Alfred V. Aho | Creating Reliable Programs from Unreliable Programmers

Alfred V. Aho
Lawrence Gussman Professor of Computer Science
This profile is included in the publication Excellentia, which features current research of Columbia Engineering faculty members.
Photo by Eileen Barroso

For Alfred Aho, the question is simple: “How can we get reliable software from unreliable programmers?” The issue is more than academic. Aho can point to such high-profile fiascos as a $1 billion write-off for failed flight control software and hundreds of millions of dollars spent fixing an airport’s automated baggage handling system.

In fact, a 2002 National Institute of Standards and Technology (NIST) study found that software defects cost the economy $60 billion annually and account for 80 percent of software development costs. Even then, Aho estimates that most commercial software has 1,000 to 10,000 defects per million lines of code.

“If you’re developing a computer game, that doesn’t matter much. But if you’re programming a pacemaker, it’s a matter of life and death,” he said. Aho’s goal is to create a system that automatically tags potential problems. He hopes to do this by using the technology behind compilers, programs that translate easy-to-use programming languages like C into instructions a computer processor can understand.

When a compiler translates a program, it captures details about how it was built. Aho wants to compare this actual implementation with the program’s technical specifications, which define such things as naming conventions, allowable operations, associations, data sets, and order of functions. This is similar to inspecting a building’s structure, wiring, and plumbing against schematics and code.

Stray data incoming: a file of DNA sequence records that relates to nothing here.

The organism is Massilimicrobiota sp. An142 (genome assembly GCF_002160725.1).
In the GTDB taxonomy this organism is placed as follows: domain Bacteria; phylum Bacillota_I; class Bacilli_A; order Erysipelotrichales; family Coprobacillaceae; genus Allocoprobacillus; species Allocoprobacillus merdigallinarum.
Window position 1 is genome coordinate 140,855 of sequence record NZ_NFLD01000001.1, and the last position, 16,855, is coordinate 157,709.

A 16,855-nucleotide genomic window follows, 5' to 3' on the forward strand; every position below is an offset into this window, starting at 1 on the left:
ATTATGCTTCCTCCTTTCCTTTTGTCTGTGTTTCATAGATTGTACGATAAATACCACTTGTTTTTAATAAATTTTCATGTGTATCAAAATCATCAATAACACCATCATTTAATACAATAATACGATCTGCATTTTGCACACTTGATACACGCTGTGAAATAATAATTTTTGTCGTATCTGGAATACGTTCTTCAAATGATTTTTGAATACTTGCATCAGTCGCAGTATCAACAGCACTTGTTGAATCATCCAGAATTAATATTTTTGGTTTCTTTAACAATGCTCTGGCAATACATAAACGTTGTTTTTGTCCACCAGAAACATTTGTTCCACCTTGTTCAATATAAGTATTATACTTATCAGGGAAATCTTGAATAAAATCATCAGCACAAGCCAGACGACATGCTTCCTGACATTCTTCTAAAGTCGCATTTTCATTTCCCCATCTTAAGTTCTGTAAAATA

Software, however, is more complex.

“Let’s say the source program has one million lines of code, and you want to look for all examples of addition,” Aho explained. “It’s written by several different people. Some may not have consulted the specification. They might use their own names for variables. Instead of writing ‘add,’ they might write it as ‘plus.’”

Those subtle changes make it incredibly difficult to track errors. A plus function might use different data types than an add function, and produce unequal results. Or a programmer may discover a problem involving add functions, but fail to look for plus functions to see if the same problem exists.

“All large programs have a specification document that itemizes how the program should be written. I would like to specify a property from this document and test for its properties in the software. We already know how to create tools that do some of this in compilers. Now we want to extend these tools to software development,” Aho said.

“This is a long-term project, but if we can make a small dent in software development and maintenance costs, we can save billions of dollars.”

B.A.Sc., University of Toronto (Canada), 1963; M.A., Princeton, 1965; Ph.D., Princeton, 1967

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